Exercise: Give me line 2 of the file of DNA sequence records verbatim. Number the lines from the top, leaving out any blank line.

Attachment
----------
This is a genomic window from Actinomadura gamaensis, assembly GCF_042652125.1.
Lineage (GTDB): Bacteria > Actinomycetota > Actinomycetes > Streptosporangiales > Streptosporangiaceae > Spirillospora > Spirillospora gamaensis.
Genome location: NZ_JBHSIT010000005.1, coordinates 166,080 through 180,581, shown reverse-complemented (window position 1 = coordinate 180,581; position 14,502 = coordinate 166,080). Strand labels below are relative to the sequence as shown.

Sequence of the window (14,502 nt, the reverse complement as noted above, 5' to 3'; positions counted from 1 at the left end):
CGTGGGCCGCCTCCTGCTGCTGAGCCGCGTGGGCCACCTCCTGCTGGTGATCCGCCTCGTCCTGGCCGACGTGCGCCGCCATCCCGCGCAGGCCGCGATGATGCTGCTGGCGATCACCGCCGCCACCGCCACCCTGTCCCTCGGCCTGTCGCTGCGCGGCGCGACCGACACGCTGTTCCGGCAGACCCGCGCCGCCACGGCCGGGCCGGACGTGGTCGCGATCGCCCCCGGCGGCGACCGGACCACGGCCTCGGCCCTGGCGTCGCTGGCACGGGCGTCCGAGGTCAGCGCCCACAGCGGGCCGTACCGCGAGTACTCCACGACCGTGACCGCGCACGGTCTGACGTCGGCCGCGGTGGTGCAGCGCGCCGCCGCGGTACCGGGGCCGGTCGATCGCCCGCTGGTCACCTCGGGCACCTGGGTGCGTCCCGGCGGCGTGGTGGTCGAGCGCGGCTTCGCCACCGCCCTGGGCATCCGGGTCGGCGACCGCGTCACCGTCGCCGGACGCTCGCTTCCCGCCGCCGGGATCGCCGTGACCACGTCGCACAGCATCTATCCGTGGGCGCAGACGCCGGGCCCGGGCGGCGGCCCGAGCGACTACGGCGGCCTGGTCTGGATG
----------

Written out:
Lineage (GTDB): Bacteria > Actinomycetota > Actinomycetes > Streptosporangiales > Streptosporangiaceae > Spirillospora > Spirillospora gamaensis.